By Manuel Almeida*
Last week’s visit of Hassan Rouhani to Muscat to meet with Sultan Qaboos of Oman could seem like a fairly ordinary affair, despite being the president of Iran’s first visit to a member of the Gulf Cooperation Council (GCC) since taking power in 2013. Giving continuity to close ties with Iran dating back to the shah, Oman under Sultan Qaboos has kept a close relationship of cooperation with Tehran.
In recent years, the sultanate mediated secret talks between Americans and Iranians that paved the way to the nuclear deal, as well as various rounds of negotiations with the leadership of Yemen’s Tehran-backed Houthi militia. A gas exporting pipeline is also being built from Iran to Oman that avoids the United Arab Emirates’ (UAE) territorial waters, a significant development in the region’s energy scene.
Yet Rouhani’s next stop, Kuwait City, to meet with Emir Sheikh Sabah Al-Ahmed Al-Sabah, revealed that this presidential trip could be a ground-breaking development, and that his stop in Oman was more than a gesture reinforcing bilateral ties.
The short visit to Kuwait’s capital followed a letter of invitation from Kuwait and a trip to Tehran late last month by Kuwait’s foreign minister. The message from Kuwait, on behalf of the GCC, apparently set out the necessary preconditions for GCC-Iran talks, including regional conflicts, territorial disputes, and Tehran’s interference in the affairs of neighboring states and support for armed militias.
Since the historic deal of the Organization of the Petroleum Exporting Countries (OPEC) — which included key collaboration with non-member Russia — of November 2016 to cut output, speculation has been rife about the possibility of extending talks between Saudi Arabia and Iran to other sensitive areas.
Such speculation turned into something more palpable in December during the GCC Summit in Bahrain, during which Kuwait’s government took on the role of establishing contact with Iran on behalf of all the council’s members. A few regional commentators downplayed the significance of the meeting between the leaders of Kuwait and Iran, and cast doubt on the chances of it delivering any results.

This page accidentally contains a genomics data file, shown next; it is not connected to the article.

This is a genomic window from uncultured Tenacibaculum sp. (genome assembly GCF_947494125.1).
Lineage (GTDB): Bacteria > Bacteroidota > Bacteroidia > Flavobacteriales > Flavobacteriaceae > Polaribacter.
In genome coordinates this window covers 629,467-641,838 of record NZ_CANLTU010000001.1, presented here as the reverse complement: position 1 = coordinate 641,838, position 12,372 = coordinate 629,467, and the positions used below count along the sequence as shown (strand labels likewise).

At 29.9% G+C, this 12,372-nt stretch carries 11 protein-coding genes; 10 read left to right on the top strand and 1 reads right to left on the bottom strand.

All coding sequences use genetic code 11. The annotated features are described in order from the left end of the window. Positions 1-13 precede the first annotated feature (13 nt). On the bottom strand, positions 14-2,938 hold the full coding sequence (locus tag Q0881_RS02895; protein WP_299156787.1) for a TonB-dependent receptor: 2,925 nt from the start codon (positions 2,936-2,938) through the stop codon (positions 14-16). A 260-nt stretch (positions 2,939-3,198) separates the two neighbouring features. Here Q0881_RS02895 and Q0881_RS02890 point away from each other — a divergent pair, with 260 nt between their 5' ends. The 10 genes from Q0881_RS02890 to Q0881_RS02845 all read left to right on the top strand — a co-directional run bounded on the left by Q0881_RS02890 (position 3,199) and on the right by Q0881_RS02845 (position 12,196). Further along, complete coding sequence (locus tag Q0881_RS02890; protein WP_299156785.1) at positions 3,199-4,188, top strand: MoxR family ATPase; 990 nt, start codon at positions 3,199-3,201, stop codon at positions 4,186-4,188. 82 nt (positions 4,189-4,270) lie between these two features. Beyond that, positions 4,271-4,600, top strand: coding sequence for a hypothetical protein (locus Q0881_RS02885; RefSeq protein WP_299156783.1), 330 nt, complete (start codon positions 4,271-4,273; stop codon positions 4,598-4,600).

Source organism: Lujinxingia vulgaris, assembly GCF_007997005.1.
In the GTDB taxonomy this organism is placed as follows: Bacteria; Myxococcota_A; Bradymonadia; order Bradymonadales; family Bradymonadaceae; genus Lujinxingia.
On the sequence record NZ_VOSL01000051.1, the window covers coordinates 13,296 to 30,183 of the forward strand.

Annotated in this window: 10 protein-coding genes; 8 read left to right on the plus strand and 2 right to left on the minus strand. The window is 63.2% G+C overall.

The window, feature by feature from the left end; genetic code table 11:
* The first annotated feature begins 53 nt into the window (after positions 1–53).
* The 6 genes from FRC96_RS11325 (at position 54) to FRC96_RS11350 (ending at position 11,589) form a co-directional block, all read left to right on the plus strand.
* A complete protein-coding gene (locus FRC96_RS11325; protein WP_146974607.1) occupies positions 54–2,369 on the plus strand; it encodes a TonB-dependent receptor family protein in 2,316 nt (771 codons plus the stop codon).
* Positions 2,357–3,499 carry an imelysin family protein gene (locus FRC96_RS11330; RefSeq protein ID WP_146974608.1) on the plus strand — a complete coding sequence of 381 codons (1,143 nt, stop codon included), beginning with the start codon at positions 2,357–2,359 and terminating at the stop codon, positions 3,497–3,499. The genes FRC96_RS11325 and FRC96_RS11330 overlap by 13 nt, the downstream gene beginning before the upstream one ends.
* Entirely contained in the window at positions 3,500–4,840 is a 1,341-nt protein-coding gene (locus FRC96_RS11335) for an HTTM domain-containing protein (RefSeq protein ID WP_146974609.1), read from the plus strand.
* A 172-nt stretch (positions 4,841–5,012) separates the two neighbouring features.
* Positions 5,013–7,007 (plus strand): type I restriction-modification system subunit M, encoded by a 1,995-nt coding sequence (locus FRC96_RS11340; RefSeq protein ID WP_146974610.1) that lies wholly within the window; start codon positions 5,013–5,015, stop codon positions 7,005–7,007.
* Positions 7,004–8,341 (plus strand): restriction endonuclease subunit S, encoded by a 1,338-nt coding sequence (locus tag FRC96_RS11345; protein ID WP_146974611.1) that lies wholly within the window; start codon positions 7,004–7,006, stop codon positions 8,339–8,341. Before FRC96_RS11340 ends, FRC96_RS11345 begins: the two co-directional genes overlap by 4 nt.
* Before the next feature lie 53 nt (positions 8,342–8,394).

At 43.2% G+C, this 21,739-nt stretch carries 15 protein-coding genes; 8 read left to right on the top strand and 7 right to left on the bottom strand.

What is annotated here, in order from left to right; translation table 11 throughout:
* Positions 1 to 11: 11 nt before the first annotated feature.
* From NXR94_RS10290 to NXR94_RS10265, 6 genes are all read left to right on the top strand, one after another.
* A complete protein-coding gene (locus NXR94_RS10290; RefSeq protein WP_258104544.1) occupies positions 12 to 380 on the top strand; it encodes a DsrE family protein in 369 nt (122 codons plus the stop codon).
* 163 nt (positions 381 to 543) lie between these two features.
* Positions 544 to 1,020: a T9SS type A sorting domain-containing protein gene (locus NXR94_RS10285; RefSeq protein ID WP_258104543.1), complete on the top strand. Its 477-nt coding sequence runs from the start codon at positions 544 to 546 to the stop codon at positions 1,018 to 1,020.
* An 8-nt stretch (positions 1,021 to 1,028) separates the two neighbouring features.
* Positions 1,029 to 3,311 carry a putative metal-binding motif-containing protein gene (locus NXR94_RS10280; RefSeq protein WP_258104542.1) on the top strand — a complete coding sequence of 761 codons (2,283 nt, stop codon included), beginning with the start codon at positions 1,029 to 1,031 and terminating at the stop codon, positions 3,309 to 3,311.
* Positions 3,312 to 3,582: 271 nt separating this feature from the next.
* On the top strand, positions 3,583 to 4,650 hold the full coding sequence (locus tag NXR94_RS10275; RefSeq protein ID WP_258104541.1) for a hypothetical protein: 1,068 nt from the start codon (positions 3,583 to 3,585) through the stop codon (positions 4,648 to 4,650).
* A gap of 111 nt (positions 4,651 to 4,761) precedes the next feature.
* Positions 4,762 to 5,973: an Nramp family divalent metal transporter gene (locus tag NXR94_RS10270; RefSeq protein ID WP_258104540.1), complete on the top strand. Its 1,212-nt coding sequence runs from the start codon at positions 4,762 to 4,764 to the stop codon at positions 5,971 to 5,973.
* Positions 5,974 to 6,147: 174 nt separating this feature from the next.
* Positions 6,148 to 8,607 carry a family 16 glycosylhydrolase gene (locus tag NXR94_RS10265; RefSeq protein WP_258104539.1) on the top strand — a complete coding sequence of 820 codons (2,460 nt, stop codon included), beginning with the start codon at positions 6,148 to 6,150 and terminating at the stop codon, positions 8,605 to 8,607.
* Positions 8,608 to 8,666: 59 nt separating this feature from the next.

Such skepticism is natural, given the level of tension between GCC members and Tehran. Only a year ago, Saudi Arabia and Bahrain cut diplomatic ties with Iran, while all other GCC members bar Oman recalled their ambassadors, after demonstrators ransacked and set fire to the Saudi Embassy in Tehran.
US willingness under President Donald Trump to adopt a tougher line than his predecessor Barack Obama on Tehran — namely Iranian actions its Gulf neighbors see as threatening, and a tighter oversight of Iranian compliance with the nuclear deal — changes the equation. It puts renewed pressure on Tehran and reassures Gulf allies, creating a greater openness for dialogue on both sides.
But the new US administration also brings a level of unpredictability, which makes the need for a new regional security architecture post-2003 that can deliver some stability as pressing as ever.
Although GCC members’ concerns about Iran vary in degree and in kind, the council’s stance is clear-cut: We can negotiate and possibly reach some important compromises, but can Tehran walk the talk of better ties with its Gulf neighbors? It passes the ball to Iran’s court, potentially laying bare the contradictions in Tehran’s revolutionary nature.
Iran’s position is more intricate, not least because of the complex dynamics and competition among different factions and centers of power (at least internally) and the approaching presidential elections.
A particular Iranian concern that has gone under the radar is Moscow’s growing clout in the Middle East. Despite being unrealistic, rumors that the Trump administration is planning to reach out to Moscow to, among other things, drive a wedge between Russia and Iran could have raised some eyebrows in Tehran.
There is longstanding suspicion in Iran about Russia, despite their determination to counter US influence, their coordination in the Syrian war in support of President Bashar Assad, and burgeoning bilateral trade. Iranian hard-liners are wary of the growing ties between Russia and the GCC. On Syria specifically, Iranian officials increasingly fear that Russian strategic priorities are beginning to differ with theirs.
From Syria and Libya to the management of oil prices and the fight against Daesh, Moscow is successfully working to build an image of a key powerbroker in the region. Directly or indirectly, this could be working in favor of GCC-Iran dialogue, which could be good news for the region.
*Dr. Manuel Almeida is a leading political analyst, providing research and consultancy services focusing on the Middle East. He is the former editor of the English online edition of Asharq Al-Awsat newspaper, and holds a Ph.D. in international relations from the London School of Economics and Political Science. He can be reached on Twitter: @_ManuelAlmeida.
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